- OIL & GAS
A new employee has a lot to learn. Your training efforts encompass everything from hazard communication (hazcom) to emergency action plans, fire safety, first aid, personal protective equipment, respiratory protection, air contaminants and flammable liquid handling.
What do all of these training topics have in common?
They all can be approached during your hazcom training program. It sounds like a daunting task, but a thorough training program on hazcom will naturally touch on these other concerns to give trainees the big picture of how to work safely.
OSHA’s requirements start with information on OSHA’s hazcom standard, the written hazcom program and work operations where hazardous chemicals are present. Additional training is outlined at 29 CFR 1910.1200(h)(3). Among these training elements are:
- Methods and observations used to detect hazardous chemicals
- Health hazards
- Personal protective equipment (PPE)
- Physical hazards
- Emergency procedures
The safest way to determine the presence or release of hazardous chemicals is through the use of air monitoring equipment. On the job, employees may have to check on instruments connected to process equipment or participate in personal exposure monitoring programs. The equipment looks complicated to someone who has no previous experience with it.
Because employees might think that any reading on an air monitor indicates a hazardous exposure, this is a good time to introduce information on health hazards. Also emphasize that there are safe levels of exposure, and exposure limits are established for this purpose. Explain that odor is not a reliable indicator, so equipment is used to monitor contaminant levels.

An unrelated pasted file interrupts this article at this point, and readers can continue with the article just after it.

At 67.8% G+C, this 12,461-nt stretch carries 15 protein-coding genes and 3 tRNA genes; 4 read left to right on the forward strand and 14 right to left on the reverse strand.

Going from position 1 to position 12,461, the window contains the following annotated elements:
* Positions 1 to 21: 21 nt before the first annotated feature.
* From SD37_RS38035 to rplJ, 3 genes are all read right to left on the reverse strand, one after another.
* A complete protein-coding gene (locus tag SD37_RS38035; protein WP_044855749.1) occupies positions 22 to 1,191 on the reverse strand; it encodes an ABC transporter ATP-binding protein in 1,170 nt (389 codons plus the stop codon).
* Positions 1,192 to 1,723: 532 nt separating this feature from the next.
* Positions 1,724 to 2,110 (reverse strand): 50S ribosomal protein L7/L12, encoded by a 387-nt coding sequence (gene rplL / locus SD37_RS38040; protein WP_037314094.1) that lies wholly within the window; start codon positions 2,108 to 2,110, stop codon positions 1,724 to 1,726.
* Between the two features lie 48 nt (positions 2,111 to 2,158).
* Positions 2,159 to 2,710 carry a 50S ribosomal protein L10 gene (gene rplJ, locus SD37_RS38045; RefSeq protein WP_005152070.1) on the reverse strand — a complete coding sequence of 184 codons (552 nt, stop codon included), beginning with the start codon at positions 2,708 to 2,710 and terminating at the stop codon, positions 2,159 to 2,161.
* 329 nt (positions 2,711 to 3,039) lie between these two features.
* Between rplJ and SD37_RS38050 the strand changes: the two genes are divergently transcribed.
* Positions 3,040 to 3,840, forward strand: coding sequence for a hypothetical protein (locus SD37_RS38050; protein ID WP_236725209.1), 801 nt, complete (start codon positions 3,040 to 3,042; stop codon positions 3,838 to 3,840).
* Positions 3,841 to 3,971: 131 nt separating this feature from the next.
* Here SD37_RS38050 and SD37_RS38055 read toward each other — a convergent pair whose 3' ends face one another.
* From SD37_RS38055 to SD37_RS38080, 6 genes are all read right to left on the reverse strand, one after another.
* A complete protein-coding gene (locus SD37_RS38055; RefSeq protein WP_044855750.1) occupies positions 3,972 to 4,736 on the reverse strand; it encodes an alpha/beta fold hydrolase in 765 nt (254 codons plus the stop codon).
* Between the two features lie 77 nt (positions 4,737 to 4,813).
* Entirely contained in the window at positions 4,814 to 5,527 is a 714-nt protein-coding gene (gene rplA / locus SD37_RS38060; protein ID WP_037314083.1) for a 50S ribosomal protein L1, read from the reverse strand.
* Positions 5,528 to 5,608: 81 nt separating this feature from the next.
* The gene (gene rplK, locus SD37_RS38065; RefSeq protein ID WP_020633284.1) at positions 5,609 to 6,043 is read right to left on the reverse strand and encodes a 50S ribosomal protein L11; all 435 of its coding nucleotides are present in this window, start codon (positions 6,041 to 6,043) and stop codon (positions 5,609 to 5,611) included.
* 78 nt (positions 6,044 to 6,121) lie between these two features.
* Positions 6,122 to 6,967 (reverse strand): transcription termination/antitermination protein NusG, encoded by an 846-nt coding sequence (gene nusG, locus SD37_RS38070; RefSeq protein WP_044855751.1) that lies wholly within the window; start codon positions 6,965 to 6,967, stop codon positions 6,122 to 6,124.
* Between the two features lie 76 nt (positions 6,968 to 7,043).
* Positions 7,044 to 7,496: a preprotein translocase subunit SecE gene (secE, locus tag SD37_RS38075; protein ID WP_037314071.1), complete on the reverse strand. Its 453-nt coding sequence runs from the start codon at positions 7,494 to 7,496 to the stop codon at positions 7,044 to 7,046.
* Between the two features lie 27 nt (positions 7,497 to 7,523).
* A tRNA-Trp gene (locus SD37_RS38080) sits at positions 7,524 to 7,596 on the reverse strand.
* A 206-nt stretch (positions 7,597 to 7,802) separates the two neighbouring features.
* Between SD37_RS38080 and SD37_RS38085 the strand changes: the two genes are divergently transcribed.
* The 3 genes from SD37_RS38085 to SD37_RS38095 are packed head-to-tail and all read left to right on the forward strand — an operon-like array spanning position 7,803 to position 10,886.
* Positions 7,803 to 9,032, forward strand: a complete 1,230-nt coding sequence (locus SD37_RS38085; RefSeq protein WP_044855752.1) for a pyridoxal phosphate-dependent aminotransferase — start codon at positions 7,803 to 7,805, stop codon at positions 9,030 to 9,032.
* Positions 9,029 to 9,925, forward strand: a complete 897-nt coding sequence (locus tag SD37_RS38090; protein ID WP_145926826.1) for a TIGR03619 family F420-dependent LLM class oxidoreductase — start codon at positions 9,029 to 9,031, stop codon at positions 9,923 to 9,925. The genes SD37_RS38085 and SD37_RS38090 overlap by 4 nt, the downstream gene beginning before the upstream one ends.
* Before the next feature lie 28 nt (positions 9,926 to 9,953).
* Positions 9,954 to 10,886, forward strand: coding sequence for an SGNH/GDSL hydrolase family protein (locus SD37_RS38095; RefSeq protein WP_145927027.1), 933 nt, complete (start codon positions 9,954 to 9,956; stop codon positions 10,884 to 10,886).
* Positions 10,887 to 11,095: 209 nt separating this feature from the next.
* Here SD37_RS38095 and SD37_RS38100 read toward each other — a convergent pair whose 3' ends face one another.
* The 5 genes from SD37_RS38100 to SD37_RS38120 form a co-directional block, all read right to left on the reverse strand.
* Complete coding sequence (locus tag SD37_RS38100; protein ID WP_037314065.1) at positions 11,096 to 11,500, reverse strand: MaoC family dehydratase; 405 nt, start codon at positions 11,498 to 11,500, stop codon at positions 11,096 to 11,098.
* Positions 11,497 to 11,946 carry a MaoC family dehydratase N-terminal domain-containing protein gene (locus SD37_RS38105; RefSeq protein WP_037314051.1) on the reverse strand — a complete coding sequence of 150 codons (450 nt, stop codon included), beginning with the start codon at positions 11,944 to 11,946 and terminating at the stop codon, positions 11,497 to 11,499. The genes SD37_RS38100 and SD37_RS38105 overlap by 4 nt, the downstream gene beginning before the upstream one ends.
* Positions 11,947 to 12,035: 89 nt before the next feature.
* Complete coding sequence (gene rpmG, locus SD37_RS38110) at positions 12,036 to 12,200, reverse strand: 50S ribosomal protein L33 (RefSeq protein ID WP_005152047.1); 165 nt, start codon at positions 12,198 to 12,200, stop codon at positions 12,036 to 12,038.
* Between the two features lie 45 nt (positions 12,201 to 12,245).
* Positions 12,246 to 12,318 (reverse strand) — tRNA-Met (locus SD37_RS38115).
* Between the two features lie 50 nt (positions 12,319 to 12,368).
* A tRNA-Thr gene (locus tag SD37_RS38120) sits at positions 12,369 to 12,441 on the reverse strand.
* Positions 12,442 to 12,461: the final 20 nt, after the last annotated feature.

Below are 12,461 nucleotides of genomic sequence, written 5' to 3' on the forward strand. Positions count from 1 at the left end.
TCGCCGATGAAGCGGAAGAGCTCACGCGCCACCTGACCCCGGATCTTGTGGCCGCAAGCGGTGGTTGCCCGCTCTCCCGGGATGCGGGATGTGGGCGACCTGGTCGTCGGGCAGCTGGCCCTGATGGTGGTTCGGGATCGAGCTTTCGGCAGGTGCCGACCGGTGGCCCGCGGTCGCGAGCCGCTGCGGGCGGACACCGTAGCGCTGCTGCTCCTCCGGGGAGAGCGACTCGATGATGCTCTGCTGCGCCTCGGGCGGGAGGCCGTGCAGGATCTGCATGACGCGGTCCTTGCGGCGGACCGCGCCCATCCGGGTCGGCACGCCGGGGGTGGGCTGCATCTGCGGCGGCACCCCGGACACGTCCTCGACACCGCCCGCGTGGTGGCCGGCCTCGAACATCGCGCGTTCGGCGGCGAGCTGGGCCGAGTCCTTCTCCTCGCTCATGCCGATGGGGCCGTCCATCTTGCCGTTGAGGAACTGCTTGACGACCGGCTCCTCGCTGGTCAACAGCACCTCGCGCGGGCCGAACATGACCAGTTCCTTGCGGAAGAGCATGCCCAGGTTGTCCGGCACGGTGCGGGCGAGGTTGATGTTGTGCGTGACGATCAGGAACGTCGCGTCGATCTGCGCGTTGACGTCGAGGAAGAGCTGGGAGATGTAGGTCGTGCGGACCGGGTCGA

Demonstrate how monitoring equipment is used. Provide the trainees with information on previous monitoring results, relate them to the exposures they can expect on the job and describe any signs or symptoms that could indicate overexposure while they work with chemicals. OSHA’s standard on air contaminants doesn’t have any employee training requirements, but you’ll probably want to refer to excerpts from its tables of exposure limits during hazcom training. Let the trainees practice finding information on exposure limits and health hazards on copies of material safety data sheets (MSDSs).
Hazcom and PPE
When trainees have a basic understanding of how exposure to a chemical can affect their health, they’ll want to know how they can protect themselves. This phase of hazcom training lends itself to an introduction to personal protective equipment.
You might want to revisit detailed PPE training another day, but let the trainees try on PPE during hazcom training. Having a chance to handle the gloves, eye and face protection, protective clothing and other equipment they’ll use on the job will make the trainees feel more confident about the protective measures you have in place to keep them safe.
Hazcom and respiratory protection
If employees will need to wear respirators, this is an excellent time to introduce your respiratory protection program. It isn’t the right time for a fit test, but at least show the trainees the respirator they’ll be using. Discuss the procedures for the medical evaluation and explain your organization’s requirements for clean-shaven employees if they wear respirators with tight-fitting facepieces.
Hazcom and physical hazards
Information on a chemical’s physical hazards is found on its MSDS. Most people have a good idea of what “flammable,” “combustible” and “explosive” mean, but they may not be too familiar with terms like “oxidizer” or “pyrophoric.” Focus the training only on the hazards the employees will encounter, but go beyond an explanation of the terms.
The information you provide will be tailored to your operations, but some suggestions include:
- Showing employees the safety precautions used in chemical storage areas;
- Demonstrating bonding and grounding techniques during flammable liquid transfer operations;